For a year and a half I have been painting a series at Ceago Vinegarden on Clear Lake. Completed six years ago the vineyards, gardens and winery were designed, planted and built by Jim Fetzer with the help of his son Barney, as well as a contractor and four or five workers. The buildings are Jim's interpretation of Mission architecture. Substantial and beautiful they give the impression of having stood here for generations. The Mission flavor of the buildings and gardens is tempered by an imaginative but natural eclecticism that evokes memories of Provence and Italy. Walking from the main courtyard to the long dock on the the lake one passes through a large field of lavender which is bounded by a stands of hundred year old olive trees. The vertical accents of cypress trees are used to great effect throughout the property. Behind the vineyards the cypress are interspersed with the blue-green whorls of agave. This bio-dynamically farmed property sets a standard of beauty that makes me wish the whole shoreline of Clear Lake were subject to such mindful development. I've included a couple of excerpts from my diary to give you a sense of what it was like working here .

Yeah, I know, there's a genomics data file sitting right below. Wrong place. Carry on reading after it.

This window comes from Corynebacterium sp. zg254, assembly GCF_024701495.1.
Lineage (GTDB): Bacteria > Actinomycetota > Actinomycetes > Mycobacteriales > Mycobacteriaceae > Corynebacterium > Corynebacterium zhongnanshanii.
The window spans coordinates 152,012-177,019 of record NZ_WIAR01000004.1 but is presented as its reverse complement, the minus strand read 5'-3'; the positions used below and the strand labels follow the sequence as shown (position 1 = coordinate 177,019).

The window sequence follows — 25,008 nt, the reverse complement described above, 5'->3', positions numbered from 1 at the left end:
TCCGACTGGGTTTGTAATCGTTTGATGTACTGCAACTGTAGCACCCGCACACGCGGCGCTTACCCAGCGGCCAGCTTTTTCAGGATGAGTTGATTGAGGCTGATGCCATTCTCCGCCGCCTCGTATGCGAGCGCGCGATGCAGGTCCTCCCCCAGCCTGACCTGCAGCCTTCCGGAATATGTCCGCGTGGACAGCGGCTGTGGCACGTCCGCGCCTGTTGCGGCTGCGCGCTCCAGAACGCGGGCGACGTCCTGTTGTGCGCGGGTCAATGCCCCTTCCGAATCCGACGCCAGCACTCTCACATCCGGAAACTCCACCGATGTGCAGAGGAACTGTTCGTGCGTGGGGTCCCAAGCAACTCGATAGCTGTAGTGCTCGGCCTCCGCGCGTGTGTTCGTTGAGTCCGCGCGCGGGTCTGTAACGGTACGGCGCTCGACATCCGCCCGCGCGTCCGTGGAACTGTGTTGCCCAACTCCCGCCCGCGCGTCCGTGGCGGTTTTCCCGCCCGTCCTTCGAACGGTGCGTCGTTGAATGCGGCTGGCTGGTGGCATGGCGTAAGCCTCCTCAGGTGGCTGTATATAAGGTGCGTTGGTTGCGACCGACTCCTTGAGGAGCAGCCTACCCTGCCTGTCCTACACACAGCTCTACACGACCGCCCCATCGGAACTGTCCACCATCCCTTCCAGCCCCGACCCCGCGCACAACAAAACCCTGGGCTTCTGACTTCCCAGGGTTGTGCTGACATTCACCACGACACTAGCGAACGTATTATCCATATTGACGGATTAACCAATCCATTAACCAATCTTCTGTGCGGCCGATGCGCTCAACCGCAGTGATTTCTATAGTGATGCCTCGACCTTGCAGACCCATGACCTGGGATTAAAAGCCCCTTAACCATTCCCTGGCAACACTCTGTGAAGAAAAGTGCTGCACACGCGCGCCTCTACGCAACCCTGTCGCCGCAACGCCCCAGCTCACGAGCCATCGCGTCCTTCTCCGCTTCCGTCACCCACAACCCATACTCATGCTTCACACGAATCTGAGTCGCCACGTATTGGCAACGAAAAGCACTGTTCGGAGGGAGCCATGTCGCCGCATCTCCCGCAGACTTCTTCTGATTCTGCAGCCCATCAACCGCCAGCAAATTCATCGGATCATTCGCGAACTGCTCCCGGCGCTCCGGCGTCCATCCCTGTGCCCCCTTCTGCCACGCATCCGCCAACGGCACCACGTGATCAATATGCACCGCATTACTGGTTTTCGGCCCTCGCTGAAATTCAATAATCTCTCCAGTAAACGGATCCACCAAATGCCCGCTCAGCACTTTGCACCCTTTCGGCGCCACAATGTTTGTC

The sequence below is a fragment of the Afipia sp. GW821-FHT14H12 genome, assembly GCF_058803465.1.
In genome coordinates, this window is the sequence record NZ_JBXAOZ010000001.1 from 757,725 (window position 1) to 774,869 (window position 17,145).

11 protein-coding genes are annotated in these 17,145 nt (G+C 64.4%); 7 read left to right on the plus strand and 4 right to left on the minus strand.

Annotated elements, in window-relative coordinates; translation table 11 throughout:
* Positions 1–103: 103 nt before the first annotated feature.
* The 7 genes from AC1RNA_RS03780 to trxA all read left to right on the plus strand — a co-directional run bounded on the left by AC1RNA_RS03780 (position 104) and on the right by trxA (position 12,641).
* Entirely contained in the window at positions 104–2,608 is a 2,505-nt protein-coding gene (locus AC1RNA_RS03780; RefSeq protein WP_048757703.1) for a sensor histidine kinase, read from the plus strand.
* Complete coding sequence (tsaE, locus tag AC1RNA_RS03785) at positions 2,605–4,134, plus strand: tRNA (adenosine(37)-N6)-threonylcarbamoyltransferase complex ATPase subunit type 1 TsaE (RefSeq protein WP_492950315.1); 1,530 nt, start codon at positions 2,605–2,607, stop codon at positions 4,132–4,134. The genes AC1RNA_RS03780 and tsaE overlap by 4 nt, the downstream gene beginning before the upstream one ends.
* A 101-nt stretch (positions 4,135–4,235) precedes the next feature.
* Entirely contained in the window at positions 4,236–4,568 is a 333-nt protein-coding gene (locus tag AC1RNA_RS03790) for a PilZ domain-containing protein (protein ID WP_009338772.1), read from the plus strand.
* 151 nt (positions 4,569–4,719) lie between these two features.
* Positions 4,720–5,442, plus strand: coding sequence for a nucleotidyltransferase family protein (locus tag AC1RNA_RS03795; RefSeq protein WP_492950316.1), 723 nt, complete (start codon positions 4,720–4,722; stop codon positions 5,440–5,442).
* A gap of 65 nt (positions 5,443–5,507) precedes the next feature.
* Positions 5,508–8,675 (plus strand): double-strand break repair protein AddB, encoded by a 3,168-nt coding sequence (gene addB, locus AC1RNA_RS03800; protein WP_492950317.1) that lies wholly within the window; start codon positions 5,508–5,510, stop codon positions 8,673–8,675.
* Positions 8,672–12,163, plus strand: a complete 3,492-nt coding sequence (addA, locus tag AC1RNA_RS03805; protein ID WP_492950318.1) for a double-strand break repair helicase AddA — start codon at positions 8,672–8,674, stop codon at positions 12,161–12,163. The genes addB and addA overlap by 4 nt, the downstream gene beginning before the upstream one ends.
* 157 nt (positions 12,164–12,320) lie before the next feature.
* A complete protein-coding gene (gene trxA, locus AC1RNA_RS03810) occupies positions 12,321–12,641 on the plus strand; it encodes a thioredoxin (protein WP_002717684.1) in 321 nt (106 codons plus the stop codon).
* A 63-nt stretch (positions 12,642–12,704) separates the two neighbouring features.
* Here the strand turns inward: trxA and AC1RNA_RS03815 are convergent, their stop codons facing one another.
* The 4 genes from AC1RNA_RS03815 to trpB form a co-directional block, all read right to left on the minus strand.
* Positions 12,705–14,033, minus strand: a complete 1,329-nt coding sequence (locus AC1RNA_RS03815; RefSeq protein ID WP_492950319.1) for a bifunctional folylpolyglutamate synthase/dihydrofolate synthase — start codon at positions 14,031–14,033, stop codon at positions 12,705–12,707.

This morning I was painting a view through an opening that overlooks the entrance to Ceago when Jim called me over. He indicated the white head of a bald eagle glinting from the crown of a tall oak. Jim says they come in winter to fish the lake. He thinks they are nesting around here somewhere.
In the fields this afternoon I could hear the beat of 'banda' music on a pruner's radio. I couldn't see them through the vines. They're still half a field away. I'm set up in the same location I worked a year and a half ago when I painted the grape harvest. It's a different scene in winter. In place of the exuberant foliage and bunches of grapes there's a delicate tracery of reddish vines among rank on rank of poles and guy wires. The two paintings will make an interesting contrast at the exhibition.
The pruners have reached the rows where I'm painting. There's a strange twanging sound. It's the sound of them pulling cut vines free from the metal guy wires as they advance up the rows from the direction of the lake.
Ramon, the supervisor, has agreed to pose as a pruner so I can put a figure in the painting. The other workers joke with him. There is something surreal about his standing so still while they move quickly from vine to vine. After he's posed he brings over the orange water container and hangs it in my view.
'That's so everyone can see we give our workers water."
The full series of paintings will number about twenty-two. They will be exhibited at Ceago Vinegarden next September. Until then none of them are for sale.
For further information about Ceago Vinegarden log on to: http://www.ceago.com